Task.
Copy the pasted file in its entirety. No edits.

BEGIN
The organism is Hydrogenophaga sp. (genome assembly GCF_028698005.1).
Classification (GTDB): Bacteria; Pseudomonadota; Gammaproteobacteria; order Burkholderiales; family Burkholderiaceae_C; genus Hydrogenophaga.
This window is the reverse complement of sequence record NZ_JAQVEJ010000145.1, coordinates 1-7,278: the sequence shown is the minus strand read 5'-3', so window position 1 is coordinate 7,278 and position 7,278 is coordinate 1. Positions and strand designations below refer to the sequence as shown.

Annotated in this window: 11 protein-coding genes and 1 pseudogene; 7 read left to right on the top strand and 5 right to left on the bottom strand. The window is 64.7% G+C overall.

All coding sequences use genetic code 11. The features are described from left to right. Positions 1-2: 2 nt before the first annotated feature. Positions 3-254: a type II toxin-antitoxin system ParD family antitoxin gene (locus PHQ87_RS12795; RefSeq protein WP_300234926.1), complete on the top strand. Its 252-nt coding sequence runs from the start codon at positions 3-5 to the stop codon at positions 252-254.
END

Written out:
The organism is Hydrogenophaga sp. (genome assembly GCF_028698005.1).
Classification (GTDB): Bacteria; Pseudomonadota; Gammaproteobacteria; order Burkholderiales; family Burkholderiaceae_C; genus Hydrogenophaga.
This window is the reverse complement of sequence record NZ_JAQVEJ010000145.1, coordinates 1-7,278: the sequence shown is the minus strand read 5'-3', so window position 1 is coordinate 7,278 and position 7,278 is coordinate 1. Positions and strand designations below refer to the sequence as shown.

Annotated in this window: 11 protein-coding genes and 1 pseudogene; 7 read left to right on the top strand and 5 right to left on the bottom strand. The window is 64.7% G+C overall.

All coding sequences use genetic code 11. The features are described from left to right. Positions 1-2: 2 nt before the first annotated feature. Positions 3-254: a type II toxin-antitoxin system ParD family antitoxin gene (locus PHQ87_RS12795; RefSeq protein WP_300234926.1), complete on the top strand. Its 252-nt coding sequence runs from the start codon at positions 3-5 to the stop codon at positions 252-254.